Whitehaven approval proof Berejiklian Government favours coal over communities

Published: August 12, 2020

The bitterly disappointing approval of Whitehaven’s Vickery coal mine near Boggabri in north west NSW is an indictment of the Berejiklian Government’s failure to protect farmland, communities, and water resources.

Whitehaven has previously indicated that due to plummeting global coal prices, it will not make an investment decision on the project this year, leaving a pall of uncertainty hanging over the heads of locals.

The Vickery plan was publicly opposed by the Narrabri Shire Council, with the council listing concerns around the social and economic impacts of this new coal project in the Namoi Valley.

Following this approval, if the company decides to proceed with the new 10 million tonnes per annum coal mine, it will irreparably alter the social fabric of the Boggabri farming community and hurt agriculture in the district.  

Whitehaven would dig up 1,284 hectares of land - much of it either fertile farmland or remnant woodland - for the project. 

Serious questions remain about how the mine will supply the up to 1,750 megalitres of water it will consume annually. As outlined by the Department of Planning in its final assessment report, landholders are deeply concerned that in times of prolonged drought, the company will not have enough water to run its operations. 

This will again lead to it buying up further agricultural water licences or breaching environmental laws to take water unlawfully, as Whitehaven is alleged to have done at the nearby Maules Creek mine. 

The mine would be located close to the property and homestead “Kurrumbede” which was the inspiration for several Dorothea Mackellar poems including the famous ‘My Country’. There are fears blast activity at the mine will harm the historic homestead and outbuildings.

Whitehaven is also a notorious repeat offender, and has been taken to court six times, with the latest charges announced only yesterday for alleged illegal drilling at its Narrabri Coal Mine.

Previously, it has been taken to court by the EPA and Maules Creek Community Council, and is currently before the courts due to action by the Natural Resources Access Regulator over alleged water theft, the Resources Regulator for workplace safety breaches, and South East Forest Rescue over its unfulfilled biodiversity offset obligations.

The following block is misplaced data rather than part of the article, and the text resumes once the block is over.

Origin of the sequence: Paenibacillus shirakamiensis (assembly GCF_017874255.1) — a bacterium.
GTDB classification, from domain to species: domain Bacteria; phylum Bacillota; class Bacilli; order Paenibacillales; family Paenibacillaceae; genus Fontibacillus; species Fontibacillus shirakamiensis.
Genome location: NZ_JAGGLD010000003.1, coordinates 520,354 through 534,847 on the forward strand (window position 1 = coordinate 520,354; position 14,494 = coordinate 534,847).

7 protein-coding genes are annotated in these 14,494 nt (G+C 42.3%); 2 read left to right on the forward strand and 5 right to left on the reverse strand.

The company has also been fined many times including for allowing toxic blast fumes to drift over neighbouring properties, polluting air and water, illegal dumping of waste, illegal clearing of bushland, and worker safety breaches.

Maules Creek resident Ros Druce said given Whitehaven’s horrendous track record, it should never have been allowed to apply for a new mining licence in the first place.

“The NSW Berejiklian Government has rewarded Whitehaven for its litany of offences and the damage it has done to our community,” she said.

“It is disgraceful that a company with this horrendous track record of environmental crimes can be given approval for another highly destructive coal mine.”

Boggabri farmer Sally Hunter said in light of the sheer number and strength of the arguments opposing the Vickery Mine, it was clear the NSW Planning Department, which originally listed the project as "approvable" before referring it to the IPC, had failed to act in the public interest.

“Boggabri will now essentially be hemmed in from all sides by large coal mines. It will no longer be a farming community in any sense, but a coal mining service centre,” she said.

“Families have left, and the social fabric of the community is being torn apart.

“Farmers near the mine will struggle to compete with Whitehaven for access to water, and the dust and noise will create major issues.

“It is clear the Planning Department and Berejiklian Government has favoured the greed of a coal mining company over what’s best for the people of NSW and our community will be paying the price for that for years to come.” 

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